Dear Fellow Flynn Fans,
the picture above was taken on location while Errol Flynn and Waltraut Haas went through a text passage of the ill fated William Tell film. As I wrote before Mrs. Haas was cast for the role of Mary, a young swiss landlady secretly in love with the hero, ending up being raped and murdered by Austrian villain Jost, the henchman of the occupying army played by Bruce Cabot. Asked if there were any tensions to be felt between Flynn and Cabot during the filming, Mrs. Haas denied and stated that she was present at a formidable film fighting scene between the two. Pat, wife of Dave Crowley, assisted Mrs. Haas with her English pronounciation and they became friendly during their stay in Courmayeur. Then more real life drama occured. When filming was already at a halt due to labour unions oders from Rome, a young italian girl was murdered in the woods nearby! A curfew was suggested to the cast and crew. The culprit was arrested by the Italian police a week later, when they found the victims watch in his possession. He claimed to have been without a job and on his way to the French legion. Errol was enjoying himself going fishing, playing with his dog Coldnose and eating sardines out of cans. On the set of his own production no more (Vodka-) juiced oranges were necessary, he according to Mrs. Haas sipped rum and Coca Cola. Unrelated to “The story of William Tell” , but quite related to Errols lives and times, Mrs. Haas told me that she met Tyrone Power in Vienna when present at the film premiere of “Witness for the prosecution” directed by Austrian filmmaker Billy Wilder. Power was quite interested in the arts and so Mrs. Haas showed him the sights such as the Sobieski chapel overseeing the Austrian capital. He took a liking in Egon Schiele and bought one of his paintings, a two meter high canvas of a female nude. Parallels of Errols love for collecting paintings come to mind. I am determined to uncover more on “The greatest film never seen- Errol Flynn`s swashbuckling swansong William Tell” next year in Rome.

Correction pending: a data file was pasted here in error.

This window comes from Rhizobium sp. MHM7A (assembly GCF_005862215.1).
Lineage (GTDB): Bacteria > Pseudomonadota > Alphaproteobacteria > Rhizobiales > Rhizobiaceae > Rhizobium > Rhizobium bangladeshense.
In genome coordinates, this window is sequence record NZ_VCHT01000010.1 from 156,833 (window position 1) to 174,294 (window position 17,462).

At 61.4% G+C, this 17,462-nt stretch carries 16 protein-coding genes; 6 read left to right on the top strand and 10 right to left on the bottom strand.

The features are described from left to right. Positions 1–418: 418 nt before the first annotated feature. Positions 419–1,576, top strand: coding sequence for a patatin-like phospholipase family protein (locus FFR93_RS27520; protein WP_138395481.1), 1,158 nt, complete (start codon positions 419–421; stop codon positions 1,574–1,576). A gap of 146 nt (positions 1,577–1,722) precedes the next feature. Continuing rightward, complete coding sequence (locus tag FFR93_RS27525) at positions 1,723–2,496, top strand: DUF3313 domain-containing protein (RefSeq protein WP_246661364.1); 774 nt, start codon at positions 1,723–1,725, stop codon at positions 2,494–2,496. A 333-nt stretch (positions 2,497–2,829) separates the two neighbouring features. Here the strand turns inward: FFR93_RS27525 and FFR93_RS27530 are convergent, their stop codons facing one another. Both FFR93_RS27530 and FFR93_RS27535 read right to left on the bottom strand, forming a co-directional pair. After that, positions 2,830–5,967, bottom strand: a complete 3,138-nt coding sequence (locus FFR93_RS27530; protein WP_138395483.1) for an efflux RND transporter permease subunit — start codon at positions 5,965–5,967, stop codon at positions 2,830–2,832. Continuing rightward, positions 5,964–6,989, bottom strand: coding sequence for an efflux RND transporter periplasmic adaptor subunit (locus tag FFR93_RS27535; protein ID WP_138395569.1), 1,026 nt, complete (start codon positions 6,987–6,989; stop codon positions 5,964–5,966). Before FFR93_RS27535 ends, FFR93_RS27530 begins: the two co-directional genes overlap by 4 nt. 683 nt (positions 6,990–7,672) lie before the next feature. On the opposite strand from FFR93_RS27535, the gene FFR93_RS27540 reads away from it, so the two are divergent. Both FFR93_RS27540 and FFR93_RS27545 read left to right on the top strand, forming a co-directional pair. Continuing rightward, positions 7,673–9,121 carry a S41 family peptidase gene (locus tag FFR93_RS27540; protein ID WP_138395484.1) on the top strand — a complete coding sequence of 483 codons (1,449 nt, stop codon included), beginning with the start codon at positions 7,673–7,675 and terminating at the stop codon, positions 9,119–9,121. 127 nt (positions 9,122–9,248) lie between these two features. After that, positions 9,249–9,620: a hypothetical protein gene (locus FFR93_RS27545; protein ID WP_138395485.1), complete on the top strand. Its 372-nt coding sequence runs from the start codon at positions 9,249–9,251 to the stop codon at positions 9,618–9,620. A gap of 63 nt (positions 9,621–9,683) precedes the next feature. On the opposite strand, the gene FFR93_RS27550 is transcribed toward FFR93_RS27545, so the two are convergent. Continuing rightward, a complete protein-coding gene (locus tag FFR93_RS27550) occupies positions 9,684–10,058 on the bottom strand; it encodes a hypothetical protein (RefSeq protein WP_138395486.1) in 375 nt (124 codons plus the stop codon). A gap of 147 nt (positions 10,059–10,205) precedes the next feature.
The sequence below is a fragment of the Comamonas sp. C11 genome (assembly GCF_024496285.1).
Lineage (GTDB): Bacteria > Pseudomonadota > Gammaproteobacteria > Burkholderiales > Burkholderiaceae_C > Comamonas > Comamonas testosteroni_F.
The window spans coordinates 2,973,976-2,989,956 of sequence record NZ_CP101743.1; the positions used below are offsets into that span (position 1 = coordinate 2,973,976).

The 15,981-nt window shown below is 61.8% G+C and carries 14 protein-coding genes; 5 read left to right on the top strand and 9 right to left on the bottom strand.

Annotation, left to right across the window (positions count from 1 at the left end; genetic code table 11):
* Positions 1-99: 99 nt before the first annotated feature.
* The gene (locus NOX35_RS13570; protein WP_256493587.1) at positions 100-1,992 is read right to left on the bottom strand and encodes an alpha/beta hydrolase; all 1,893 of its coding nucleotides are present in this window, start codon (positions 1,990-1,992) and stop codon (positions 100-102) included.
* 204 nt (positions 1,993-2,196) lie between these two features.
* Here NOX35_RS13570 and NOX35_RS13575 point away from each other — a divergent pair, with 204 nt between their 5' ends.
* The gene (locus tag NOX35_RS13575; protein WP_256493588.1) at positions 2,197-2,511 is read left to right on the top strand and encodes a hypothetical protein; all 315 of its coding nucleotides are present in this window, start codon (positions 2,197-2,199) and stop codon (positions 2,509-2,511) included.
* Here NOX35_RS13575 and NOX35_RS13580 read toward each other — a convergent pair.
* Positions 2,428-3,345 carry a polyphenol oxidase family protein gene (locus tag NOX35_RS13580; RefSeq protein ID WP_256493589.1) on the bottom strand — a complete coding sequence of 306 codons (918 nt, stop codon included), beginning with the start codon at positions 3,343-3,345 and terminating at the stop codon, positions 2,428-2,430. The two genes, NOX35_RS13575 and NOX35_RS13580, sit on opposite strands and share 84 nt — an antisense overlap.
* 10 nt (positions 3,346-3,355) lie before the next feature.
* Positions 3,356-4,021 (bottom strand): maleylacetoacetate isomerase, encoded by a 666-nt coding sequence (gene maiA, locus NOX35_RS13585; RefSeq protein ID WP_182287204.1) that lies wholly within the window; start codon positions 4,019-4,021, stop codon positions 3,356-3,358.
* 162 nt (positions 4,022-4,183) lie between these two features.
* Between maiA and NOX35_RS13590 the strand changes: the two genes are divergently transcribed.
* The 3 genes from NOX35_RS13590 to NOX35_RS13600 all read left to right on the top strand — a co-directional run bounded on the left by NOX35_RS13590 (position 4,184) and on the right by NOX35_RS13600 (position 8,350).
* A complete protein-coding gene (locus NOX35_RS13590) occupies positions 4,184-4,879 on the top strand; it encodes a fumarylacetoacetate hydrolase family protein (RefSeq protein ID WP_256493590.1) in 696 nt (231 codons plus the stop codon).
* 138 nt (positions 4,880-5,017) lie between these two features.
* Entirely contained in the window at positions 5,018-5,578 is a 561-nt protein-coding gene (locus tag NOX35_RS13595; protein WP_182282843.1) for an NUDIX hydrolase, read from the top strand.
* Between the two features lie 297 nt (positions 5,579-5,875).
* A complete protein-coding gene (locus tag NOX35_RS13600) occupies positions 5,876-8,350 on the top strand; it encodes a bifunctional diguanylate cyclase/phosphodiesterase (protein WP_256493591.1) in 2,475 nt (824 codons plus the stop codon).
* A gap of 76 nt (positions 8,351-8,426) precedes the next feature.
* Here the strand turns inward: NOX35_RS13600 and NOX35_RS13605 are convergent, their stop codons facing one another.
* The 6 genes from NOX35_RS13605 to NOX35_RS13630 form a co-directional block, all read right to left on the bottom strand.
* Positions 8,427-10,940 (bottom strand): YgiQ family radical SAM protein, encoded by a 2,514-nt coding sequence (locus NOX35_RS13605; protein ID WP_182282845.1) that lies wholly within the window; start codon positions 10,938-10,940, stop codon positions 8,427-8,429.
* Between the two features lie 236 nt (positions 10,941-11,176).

Until then all the best to all you good sports,